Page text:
NEW YORK (Reuters Health) - Researchers have identified a human genetic variant that appears to protect against severe COVID-19 infection, and which could serve as a target for drug development.
Earlier work identified the OAS1/2/3 gene cluster as a risk locus for severe COVID-19 among mainly individuals of European ancestry. The protective haplotype contains an alternative-splice variant of OAS1 (rs10774671).
To test the association of this splice variant with COVID-19 outcomes in people of African ancestry, the researchers analyzed genetic data on 2,787 hospitalized COVID-19 patients and 130,997 controls of African ancestry.
They found the splice variant conferred protection against COVID-19 hospitalization in individuals of African ancestry, in line with the protection seen previously in Europeans.
"The fact that individuals of African descent had the same protection allowed us to identify the unique variant in the DNA that actually protects from COVID-19 infection," Dr. Jennifer Huffman, first author of the study in Nature Genetics and a researcher at the VA Boston Healthcare System, said in a news release.
"That we are beginning to understand the genetic risk factors in detail is key to developing new drugs against COVID-19," added co-author Dr. Brent Richards with the Lady Davis Institute of the Jewish General Hospital and professor at McGill University in Canada.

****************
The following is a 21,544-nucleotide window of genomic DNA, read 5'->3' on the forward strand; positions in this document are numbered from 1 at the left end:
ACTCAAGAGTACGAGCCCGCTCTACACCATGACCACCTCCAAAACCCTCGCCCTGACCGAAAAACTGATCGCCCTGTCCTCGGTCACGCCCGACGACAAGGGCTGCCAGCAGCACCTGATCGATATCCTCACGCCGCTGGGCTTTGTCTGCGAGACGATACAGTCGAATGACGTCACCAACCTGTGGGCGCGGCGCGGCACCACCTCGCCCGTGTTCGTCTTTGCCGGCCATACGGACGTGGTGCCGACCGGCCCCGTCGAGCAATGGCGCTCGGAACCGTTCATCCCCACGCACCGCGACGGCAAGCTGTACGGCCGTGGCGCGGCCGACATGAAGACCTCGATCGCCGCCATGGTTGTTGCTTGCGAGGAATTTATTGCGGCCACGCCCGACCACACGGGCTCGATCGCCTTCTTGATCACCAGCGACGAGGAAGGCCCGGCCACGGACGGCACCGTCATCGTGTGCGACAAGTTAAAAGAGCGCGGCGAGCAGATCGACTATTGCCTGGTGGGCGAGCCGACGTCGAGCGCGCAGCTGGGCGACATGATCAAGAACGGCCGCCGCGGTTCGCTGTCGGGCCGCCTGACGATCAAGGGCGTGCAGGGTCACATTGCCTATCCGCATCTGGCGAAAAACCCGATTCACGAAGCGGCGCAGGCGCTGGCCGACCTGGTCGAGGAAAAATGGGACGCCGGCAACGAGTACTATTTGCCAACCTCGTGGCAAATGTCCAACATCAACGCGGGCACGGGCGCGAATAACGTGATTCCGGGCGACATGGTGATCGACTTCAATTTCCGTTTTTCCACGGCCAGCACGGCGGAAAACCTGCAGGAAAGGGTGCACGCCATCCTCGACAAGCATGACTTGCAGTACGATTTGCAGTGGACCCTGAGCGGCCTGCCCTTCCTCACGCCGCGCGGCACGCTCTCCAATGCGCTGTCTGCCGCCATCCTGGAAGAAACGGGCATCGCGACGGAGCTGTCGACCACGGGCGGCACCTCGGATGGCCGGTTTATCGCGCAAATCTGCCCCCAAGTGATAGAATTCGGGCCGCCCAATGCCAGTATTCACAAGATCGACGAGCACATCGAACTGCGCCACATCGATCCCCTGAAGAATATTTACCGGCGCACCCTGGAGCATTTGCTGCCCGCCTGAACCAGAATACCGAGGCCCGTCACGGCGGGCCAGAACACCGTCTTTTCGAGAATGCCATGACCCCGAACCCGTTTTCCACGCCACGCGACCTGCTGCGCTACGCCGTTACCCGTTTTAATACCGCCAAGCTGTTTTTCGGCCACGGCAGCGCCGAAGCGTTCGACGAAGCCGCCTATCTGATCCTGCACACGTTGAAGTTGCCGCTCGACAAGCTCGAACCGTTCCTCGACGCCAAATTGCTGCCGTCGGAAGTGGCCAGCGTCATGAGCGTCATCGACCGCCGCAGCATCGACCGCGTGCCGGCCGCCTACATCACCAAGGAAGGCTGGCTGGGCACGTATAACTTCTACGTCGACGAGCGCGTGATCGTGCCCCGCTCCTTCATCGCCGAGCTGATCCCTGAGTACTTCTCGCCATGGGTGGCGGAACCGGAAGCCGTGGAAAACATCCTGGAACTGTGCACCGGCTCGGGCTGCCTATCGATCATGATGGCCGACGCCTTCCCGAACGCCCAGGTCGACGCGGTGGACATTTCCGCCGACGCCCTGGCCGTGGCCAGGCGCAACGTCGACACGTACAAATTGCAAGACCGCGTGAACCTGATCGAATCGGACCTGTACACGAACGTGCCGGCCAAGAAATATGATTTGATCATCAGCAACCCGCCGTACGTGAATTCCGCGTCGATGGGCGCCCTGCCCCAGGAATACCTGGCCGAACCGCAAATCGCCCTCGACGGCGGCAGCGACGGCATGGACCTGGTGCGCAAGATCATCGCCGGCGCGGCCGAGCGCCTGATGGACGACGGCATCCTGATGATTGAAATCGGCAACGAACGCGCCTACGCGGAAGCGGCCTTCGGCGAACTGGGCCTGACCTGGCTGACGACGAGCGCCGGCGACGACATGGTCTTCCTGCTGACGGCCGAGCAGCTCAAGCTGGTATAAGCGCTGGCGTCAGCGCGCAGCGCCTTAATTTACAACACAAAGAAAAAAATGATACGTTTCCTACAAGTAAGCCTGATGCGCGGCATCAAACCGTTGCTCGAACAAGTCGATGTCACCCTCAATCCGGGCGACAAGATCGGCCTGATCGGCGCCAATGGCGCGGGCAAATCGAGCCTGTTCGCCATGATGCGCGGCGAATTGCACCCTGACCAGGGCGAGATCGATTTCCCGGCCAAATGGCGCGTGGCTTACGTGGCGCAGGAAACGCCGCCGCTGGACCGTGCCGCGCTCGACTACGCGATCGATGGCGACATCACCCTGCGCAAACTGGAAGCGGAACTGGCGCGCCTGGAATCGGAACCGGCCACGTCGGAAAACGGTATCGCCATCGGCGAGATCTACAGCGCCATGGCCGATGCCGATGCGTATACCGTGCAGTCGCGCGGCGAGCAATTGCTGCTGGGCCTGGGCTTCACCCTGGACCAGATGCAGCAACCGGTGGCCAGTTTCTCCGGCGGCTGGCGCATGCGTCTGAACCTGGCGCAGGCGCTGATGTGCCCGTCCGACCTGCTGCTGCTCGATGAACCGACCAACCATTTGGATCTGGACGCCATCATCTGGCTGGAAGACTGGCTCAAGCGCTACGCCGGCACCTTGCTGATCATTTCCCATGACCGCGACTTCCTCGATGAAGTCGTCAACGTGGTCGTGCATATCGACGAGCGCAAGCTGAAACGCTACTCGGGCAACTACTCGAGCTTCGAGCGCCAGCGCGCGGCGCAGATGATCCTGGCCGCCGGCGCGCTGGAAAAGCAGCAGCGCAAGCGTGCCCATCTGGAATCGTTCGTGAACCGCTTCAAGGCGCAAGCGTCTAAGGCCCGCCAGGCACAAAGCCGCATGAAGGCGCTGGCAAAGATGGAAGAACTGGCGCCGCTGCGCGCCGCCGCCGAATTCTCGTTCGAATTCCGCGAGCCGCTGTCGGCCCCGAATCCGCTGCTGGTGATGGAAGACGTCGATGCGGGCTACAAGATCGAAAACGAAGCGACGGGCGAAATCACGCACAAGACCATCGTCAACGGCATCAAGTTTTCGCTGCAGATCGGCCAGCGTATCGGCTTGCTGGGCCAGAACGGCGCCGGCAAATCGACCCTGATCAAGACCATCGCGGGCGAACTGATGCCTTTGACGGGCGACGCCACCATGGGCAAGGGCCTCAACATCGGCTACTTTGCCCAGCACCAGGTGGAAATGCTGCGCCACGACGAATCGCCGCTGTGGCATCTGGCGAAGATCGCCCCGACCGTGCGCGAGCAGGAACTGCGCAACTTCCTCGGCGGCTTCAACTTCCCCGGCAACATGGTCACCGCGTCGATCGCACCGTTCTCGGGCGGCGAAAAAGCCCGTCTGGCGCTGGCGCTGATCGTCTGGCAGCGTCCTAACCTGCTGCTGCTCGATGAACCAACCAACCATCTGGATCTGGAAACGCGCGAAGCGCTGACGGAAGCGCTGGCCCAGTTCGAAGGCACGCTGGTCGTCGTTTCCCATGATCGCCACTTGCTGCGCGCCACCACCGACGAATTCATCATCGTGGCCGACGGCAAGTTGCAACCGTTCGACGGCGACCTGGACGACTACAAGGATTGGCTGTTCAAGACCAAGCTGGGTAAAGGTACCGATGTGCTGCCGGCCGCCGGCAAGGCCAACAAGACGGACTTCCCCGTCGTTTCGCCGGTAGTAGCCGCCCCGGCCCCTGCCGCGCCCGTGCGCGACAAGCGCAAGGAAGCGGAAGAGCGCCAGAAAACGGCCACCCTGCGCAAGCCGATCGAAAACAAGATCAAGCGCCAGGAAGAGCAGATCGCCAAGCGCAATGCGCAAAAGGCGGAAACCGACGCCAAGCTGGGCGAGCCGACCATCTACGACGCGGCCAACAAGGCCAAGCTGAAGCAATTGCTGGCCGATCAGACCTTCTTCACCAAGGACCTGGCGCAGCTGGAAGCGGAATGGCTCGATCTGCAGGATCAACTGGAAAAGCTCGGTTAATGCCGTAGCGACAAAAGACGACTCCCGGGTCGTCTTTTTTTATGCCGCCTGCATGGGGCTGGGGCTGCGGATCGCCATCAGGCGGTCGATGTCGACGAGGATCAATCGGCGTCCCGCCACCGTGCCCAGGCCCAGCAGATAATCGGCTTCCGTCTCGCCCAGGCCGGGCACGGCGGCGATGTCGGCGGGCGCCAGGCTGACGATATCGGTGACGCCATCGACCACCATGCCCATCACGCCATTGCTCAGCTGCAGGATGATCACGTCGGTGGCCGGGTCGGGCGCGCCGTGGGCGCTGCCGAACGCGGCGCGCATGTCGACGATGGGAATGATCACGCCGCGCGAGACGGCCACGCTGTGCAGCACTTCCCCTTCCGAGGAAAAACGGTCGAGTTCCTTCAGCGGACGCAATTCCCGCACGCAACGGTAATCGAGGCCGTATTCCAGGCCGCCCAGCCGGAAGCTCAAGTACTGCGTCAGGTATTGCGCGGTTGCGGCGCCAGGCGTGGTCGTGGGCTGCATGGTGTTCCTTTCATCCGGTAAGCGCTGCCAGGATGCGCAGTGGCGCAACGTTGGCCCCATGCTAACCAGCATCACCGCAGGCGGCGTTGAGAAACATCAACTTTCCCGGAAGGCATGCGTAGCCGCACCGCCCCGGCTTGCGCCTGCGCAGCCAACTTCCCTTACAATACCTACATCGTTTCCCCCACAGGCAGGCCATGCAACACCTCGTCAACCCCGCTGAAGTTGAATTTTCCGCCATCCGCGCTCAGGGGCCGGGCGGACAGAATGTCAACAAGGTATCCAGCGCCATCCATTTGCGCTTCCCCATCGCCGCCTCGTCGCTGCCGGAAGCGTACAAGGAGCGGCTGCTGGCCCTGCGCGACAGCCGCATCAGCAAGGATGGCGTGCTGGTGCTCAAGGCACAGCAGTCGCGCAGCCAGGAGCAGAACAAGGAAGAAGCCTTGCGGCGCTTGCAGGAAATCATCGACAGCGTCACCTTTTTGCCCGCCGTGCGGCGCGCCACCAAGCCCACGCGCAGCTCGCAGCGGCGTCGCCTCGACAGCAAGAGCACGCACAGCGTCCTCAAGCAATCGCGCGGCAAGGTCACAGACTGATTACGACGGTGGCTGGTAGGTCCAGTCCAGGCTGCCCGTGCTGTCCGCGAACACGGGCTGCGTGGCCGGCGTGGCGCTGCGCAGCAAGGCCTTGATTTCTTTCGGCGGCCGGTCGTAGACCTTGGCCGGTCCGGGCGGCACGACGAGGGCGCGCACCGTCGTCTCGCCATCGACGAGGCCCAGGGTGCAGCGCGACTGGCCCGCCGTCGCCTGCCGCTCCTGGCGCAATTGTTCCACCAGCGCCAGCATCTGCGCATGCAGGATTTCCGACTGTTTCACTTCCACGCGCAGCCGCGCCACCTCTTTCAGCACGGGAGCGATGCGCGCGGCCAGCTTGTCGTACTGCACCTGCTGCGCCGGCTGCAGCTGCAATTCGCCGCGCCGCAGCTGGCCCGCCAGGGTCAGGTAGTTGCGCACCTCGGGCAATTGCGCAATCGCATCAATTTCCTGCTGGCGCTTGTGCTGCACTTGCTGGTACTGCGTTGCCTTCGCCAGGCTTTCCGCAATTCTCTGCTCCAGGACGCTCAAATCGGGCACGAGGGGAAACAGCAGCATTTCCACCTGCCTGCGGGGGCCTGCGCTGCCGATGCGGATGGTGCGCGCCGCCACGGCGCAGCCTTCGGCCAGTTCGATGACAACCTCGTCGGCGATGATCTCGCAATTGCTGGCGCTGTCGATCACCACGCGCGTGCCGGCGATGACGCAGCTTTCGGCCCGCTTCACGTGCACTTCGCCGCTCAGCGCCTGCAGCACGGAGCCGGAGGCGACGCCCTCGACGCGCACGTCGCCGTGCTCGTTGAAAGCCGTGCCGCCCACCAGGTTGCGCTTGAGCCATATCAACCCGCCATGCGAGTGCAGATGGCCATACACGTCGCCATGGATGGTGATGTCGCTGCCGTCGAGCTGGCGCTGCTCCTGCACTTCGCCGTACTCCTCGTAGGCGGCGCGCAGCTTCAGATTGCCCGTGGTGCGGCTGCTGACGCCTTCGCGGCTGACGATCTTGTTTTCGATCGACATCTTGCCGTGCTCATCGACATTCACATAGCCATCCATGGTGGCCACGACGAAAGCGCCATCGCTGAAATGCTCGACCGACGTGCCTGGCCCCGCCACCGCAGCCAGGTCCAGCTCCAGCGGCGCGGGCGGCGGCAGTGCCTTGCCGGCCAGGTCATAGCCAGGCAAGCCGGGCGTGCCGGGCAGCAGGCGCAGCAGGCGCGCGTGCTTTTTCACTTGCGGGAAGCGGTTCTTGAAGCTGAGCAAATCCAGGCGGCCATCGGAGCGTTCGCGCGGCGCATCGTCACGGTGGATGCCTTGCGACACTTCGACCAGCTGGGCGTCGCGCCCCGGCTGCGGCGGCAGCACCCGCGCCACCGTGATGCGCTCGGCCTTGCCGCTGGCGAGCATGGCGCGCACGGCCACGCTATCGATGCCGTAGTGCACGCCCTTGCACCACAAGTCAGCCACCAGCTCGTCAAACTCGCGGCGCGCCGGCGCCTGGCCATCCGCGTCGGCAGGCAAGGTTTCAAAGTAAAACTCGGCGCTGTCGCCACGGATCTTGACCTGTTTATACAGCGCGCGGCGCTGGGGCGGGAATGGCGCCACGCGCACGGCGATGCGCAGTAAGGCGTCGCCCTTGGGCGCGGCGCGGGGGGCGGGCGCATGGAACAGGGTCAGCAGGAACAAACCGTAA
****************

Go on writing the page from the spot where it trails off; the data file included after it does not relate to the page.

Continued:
"This study shows how important it is to include individuals of different ancestries. If we had only studied one group, we would not have been successful in identifying the gene variant in this case," added corresponding author Dr. Hugo Zeberg of Karolinska Institutet, in Stockholm, Sweden.
In their report, the authors note that the "OAS genes encode enzymes catalyzing the synthesis of short polyadenylates, which activate ribonuclease L that in turn degrades intracellular double-stranded RNA and triggers several other antiviral mechanisms." According to previous research, the protective haplotype confers approximately 23% reduced risk of becoming critically ill on infection with SARS-CoV-2, they add.
SOURCE: https://go.nature.com/3Isz0mB Nature Genetics, online January 13, 2022.
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